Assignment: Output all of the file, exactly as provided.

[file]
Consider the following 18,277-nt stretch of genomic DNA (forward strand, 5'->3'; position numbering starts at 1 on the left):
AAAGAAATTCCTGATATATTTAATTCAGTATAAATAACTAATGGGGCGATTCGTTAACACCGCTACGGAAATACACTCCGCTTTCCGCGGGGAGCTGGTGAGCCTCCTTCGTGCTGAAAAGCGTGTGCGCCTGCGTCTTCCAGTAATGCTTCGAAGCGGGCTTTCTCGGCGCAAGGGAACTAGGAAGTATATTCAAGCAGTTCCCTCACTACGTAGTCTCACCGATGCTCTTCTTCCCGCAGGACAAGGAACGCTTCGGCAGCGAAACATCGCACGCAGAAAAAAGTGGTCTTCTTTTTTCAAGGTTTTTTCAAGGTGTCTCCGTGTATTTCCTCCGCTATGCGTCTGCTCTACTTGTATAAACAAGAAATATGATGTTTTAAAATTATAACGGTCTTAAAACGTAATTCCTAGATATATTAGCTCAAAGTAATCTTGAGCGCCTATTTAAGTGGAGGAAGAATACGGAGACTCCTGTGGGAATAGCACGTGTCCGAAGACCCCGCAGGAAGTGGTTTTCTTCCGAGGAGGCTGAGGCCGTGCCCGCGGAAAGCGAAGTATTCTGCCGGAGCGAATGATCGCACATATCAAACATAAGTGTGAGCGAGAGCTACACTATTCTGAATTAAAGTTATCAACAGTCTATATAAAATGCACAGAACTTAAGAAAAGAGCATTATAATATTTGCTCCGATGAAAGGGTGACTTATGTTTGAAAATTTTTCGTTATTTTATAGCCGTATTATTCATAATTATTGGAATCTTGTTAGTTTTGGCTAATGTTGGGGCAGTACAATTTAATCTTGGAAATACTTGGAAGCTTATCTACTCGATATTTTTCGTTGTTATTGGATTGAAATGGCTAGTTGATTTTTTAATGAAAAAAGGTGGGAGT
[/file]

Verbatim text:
Consider the following 18,277-nt stretch of genomic DNA (forward strand, 5'->3'; position numbering starts at 1 on the left):
AAAGAAATTCCTGATATATTTAATTCAGTATAAATAACTAATGGGGCGATTCGTTAACACCGCTACGGAAATACACTCCGCTTTCCGCGGGGAGCTGGTGAGCCTCCTTCGTGCTGAAAAGCGTGTGCGCCTGCGTCTTCCAGTAATGCTTCGAAGCGGGCTTTCTCGGCGCAAGGGAACTAGGAAGTATATTCAAGCAGTTCCCTCACTACGTAGTCTCACCGATGCTCTTCTTCCCGCAGGACAAGGAACGCTTCGGCAGCGAAACATCGCACGCAGAAAAAAGTGGTCTTCTTTTTTCAAGGTTTTTTCAAGGTGTCTCCGTGTATTTCCTCCGCTATGCGTCTGCTCTACTTGTATAAACAAGAAATATGATGTTTTAAAATTATAACGGTCTTAAAACGTAATTCCTAGATATATTAGCTCAAAGTAATCTTGAGCGCCTATTTAAGTGGAGGAAGAATACGGAGACTCCTGTGGGAATAGCACGTGTCCGAAGACCCCGCAGGAAGTGGTTTTCTTCCGAGGAGGCTGAGGCCGTGCCCGCGGAAAGCGAAGTATTCTGCCGGAGCGAATGATCGCACATATCAAACATAAGTGTGAGCGAGAGCTACACTATTCTGAATTAAAGTTATCAACAGTCTATATAAAATGCACAGAACTTAAGAAAAGAGCATTATAATATTTGCTCCGATGAAAGGGTGACTTATGTTTGAAAATTTTTCGTTATTTTATAGCCGTATTATTCATAATTATTGGAATCTTGTTAGTTTTGGCTAATGTTGGGGCAGTACAATTTAATCTTGGAAATACTTGGAAGCTTATCTACTCGATATTTTTCGTTGTTATTGGATTGAAATGGCTAGTTGATTTTTTAATGAAAAAAGGTGGGAGT